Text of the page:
Saturday, August 8, 2009


Mathis had apparently been sleeping for awhile when he woke up with a start, on the floor of his apartment, in the dark, surrounded by mess. The glasses were still on his face. He made no attempt to remove them. It didn't even cross his mind.

His head ached, his eyes burned, and all he could do was to let out a pained groan. This, while memories of his father, recently obtained memories, his father's own memories, horrible memories, came flooding back to him.

He had seen his father's end, the way in which his life was cut short in a dockside knife fight with a two-bit thug. And he had seen something else. His heart began to race just thinking about. He had seen something he couldn't even hope to understand.

Mathis, lying on the floor, lolled his head this way and that, trying to clear his mind of the images his father had seen. Then he stopped. He blinked. He thought back to the old man, and wondered what he had seen in the lenses that was so horrible. The old man had called him the devil, and forbade Mathis from ever doing business with him again. It had to be something pretty bad.

Abruptly blinded by an intense white light, Mathis' entire body again convulsed, his fingers wildly clawing at the carpet once more. Strange images coming into focus. Another's memories. A holiday dinner, surrounded by little kids and laughing adults. Flash. Shady business conducted by the dark light of old storm lanterns from behind iron bars. Flash. Mathis, himself, setting the glasses down on a stone counter. Flash. The old man trying on the glasses, witnessing the bloody hatchet murder of his wife. Flash. Blood, so much blood. Flash. Arms, legs, head being removed with a circular saw. Flash. Flash. Flash.

Friday, February 27, 2009


There is a little bit of comforting myth surrounding endings. We tell ourselves that endings are merely beginnings. We tell ourselves that for a new chapter to start, one must finish. We tell ourselves that a new word begins after the full stop. Period. Two spaces (one, if you're feeling particularly naughty). Capitalise, and begin again. We tell ourselves this because no-one likes to think of something as just being over. No-one likes to feel like there's no going back. We tell ourselves this because it feels good. Truth is, sometimes an ending really is an ending. Sometimes there really is nothing more.

I kissed you goodbye in the sterile airport during a bungled embrace – an embrace halting and clumsy. An embrace made awkward by the bulky books in the pockets of my coat, by the impending end, by the lack of any true emotion left in either of us. Your nose was cold and made me shiver as it made contact with my cheek. We both new that there was no more. You would get on the plane, and take off into the air, while I would not even stick around to watch the plane taxi down the runway. In fact, before your luggage was even loaded into the cargo hold, I was in the backseat of a cab telling the driver to take me downtown. And right around the time the wheels of your plane were leaving concrete, I was hoisting a fresh pint of lager to my lips. We both smiled then. We both let loose a sigh of relief. We never saw each other again. Now, that's an ending.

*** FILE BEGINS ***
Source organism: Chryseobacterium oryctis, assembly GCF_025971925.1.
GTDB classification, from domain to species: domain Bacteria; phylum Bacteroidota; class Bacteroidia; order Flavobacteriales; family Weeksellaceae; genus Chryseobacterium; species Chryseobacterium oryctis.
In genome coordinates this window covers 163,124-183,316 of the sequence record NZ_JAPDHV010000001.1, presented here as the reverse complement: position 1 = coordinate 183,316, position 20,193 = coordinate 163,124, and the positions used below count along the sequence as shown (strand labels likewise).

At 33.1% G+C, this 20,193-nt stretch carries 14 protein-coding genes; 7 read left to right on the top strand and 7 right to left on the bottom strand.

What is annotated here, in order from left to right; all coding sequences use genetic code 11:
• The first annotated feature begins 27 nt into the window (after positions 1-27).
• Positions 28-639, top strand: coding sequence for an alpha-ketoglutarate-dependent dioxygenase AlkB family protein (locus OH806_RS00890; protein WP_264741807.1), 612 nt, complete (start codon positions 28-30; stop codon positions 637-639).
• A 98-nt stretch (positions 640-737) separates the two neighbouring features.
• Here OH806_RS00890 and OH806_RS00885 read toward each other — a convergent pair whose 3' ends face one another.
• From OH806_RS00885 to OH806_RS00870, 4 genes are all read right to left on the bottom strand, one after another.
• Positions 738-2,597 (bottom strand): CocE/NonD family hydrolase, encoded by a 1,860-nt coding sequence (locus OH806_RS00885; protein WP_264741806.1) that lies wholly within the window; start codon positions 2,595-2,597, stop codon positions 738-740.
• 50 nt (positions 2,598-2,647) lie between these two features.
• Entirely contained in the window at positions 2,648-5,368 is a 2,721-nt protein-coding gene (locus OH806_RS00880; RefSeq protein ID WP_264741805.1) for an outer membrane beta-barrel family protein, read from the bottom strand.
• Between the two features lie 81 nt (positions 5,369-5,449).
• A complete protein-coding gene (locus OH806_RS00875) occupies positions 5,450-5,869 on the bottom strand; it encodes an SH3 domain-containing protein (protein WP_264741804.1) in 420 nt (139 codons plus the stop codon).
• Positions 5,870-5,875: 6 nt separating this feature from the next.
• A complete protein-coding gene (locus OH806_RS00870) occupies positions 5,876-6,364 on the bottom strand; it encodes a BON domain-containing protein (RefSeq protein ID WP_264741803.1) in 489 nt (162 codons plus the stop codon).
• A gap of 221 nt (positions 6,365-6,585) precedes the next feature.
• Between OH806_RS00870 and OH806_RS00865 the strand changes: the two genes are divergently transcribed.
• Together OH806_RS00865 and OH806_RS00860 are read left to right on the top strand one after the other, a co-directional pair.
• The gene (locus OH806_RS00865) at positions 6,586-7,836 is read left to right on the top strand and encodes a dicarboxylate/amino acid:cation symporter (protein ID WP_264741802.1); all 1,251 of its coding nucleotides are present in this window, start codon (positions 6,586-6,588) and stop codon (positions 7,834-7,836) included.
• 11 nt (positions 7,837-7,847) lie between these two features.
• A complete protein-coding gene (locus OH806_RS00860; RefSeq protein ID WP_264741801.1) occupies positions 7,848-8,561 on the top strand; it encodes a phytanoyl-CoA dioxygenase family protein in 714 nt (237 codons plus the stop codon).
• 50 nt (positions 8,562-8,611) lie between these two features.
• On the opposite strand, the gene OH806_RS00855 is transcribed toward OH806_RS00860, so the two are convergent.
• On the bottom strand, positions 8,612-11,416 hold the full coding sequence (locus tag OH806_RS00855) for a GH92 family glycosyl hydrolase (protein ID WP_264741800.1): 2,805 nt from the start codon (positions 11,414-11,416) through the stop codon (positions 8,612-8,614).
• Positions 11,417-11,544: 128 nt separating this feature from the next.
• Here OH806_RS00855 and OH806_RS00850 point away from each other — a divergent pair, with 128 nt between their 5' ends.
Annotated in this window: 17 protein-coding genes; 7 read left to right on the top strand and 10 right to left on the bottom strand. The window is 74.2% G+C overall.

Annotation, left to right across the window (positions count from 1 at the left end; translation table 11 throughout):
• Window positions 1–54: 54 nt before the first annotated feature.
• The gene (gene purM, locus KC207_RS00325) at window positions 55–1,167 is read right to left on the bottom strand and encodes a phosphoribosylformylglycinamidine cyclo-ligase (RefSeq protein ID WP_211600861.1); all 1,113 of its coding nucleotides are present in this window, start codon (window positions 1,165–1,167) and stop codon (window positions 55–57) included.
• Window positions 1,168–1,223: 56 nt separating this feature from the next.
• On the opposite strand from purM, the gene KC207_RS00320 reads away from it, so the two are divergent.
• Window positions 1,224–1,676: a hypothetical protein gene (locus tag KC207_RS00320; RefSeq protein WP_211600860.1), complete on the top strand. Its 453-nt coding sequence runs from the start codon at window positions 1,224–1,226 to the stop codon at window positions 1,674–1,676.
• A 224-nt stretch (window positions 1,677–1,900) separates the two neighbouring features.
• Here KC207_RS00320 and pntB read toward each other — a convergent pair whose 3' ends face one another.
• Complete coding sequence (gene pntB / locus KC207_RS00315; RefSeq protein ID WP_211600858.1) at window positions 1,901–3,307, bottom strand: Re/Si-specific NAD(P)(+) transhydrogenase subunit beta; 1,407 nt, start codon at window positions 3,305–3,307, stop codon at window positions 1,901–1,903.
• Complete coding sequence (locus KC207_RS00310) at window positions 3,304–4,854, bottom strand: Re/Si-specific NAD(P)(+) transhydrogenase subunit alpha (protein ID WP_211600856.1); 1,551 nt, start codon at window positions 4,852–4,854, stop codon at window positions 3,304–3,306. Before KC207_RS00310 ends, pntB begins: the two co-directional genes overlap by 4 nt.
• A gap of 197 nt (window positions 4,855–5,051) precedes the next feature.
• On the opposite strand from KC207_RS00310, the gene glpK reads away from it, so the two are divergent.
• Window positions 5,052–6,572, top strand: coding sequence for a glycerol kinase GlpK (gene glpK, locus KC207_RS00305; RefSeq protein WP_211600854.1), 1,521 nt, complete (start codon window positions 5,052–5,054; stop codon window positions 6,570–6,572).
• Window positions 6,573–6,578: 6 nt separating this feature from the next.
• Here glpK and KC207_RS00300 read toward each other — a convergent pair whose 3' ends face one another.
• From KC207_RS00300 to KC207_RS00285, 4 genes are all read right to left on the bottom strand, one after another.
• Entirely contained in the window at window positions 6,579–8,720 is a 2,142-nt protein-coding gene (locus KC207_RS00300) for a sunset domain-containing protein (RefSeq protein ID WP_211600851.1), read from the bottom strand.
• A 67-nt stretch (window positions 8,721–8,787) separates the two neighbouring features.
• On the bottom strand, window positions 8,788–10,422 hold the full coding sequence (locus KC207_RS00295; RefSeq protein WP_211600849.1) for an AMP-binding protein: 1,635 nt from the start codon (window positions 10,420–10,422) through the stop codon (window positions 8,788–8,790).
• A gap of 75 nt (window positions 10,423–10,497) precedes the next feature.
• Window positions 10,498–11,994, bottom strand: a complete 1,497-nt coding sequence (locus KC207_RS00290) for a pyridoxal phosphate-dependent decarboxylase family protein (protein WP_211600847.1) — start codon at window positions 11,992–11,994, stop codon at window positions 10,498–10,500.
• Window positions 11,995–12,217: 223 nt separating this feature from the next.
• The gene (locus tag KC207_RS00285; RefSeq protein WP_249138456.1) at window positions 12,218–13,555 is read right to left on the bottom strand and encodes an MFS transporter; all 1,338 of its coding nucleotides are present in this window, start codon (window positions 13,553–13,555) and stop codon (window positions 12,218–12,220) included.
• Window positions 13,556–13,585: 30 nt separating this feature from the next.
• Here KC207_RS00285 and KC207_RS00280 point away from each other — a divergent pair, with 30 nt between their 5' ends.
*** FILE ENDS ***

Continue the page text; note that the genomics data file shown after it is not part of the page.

Monday, January 12, 2009


The night was a corpse. So still, one may have been inclined to check its pulse, panicky fingers fumbling at its wrist in search of a heart beat. Or to check for even the shallowest breath from its lifeless, cold lips. Or to, at the very least, kick its foot and wait for a response. But none would come. No, the night could not have been more still – for nothing is as still as death.

But, it's only inevitable that tranquillity eventually turns to commotion. Even in death, calm ultimately moves over for disturbance. And when this disturbance begins, it builds so easily. Easier than school of piranha swimming downstream, easier than a vulture flying with the wind – it comes easily.

After death, nothing can stop the rot, the decomposition. One dies, and in that instant, there is a coming apart, a breaking down into simpler forms of matter. Things begin to move. Autolysis: one's internal enzymes and chemicals begin to break down one's own tissues. Putrefaction: bacteria consume. Then the scavengers come. There's an unbuilding, a dispersal, and a scattering amongst the still living, reborn.

Daylight does come.